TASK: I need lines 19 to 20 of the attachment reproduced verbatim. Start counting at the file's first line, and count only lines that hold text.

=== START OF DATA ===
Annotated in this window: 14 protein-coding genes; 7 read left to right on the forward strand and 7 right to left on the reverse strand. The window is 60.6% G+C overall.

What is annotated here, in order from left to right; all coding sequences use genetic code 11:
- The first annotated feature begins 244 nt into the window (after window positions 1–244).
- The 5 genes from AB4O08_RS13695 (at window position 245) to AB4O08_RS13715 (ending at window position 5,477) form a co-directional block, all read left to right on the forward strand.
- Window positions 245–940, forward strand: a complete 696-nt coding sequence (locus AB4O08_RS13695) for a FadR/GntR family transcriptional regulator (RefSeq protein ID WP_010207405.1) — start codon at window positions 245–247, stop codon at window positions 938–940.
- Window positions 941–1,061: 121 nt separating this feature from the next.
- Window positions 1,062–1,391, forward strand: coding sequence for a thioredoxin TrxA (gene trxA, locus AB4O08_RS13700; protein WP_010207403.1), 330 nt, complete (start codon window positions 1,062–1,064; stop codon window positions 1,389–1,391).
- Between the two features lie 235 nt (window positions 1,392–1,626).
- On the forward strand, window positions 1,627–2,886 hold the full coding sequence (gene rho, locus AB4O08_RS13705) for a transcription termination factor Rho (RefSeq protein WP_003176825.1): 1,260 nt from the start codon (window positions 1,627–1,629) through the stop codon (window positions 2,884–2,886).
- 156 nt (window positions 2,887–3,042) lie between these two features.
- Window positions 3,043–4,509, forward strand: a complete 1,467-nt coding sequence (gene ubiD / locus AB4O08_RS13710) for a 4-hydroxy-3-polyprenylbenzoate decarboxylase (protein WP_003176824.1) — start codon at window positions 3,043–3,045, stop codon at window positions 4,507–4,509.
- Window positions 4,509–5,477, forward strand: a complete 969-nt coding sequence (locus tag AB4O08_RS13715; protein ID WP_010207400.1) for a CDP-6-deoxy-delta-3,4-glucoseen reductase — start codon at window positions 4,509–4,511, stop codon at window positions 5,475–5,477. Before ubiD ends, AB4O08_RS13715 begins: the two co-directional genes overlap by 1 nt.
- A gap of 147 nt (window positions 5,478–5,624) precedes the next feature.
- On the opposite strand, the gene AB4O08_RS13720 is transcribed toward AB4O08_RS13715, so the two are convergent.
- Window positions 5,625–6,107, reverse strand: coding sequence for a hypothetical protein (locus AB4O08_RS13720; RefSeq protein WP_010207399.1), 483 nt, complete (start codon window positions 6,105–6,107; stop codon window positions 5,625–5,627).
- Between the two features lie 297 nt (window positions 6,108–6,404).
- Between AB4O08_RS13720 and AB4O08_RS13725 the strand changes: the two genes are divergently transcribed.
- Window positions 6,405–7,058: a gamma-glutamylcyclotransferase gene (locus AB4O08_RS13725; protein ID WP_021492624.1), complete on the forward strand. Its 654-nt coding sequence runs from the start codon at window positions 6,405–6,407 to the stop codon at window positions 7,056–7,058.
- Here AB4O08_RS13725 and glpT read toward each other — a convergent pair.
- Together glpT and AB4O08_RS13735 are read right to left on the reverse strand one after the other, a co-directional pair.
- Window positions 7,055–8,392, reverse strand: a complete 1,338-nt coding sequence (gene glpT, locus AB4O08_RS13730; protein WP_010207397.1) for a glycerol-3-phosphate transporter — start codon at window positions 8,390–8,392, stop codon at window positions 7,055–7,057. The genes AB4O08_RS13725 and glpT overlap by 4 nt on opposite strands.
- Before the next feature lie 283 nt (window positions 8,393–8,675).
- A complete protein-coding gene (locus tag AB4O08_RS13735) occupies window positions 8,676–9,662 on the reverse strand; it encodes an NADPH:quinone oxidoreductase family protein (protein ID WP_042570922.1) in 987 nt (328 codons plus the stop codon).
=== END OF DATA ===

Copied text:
- Here AB4O08_RS13725 and glpT read toward each other — a convergent pair.
- Together glpT and AB4O08_RS13735 are read right to left on the reverse strand one after the other, a co-directional pair.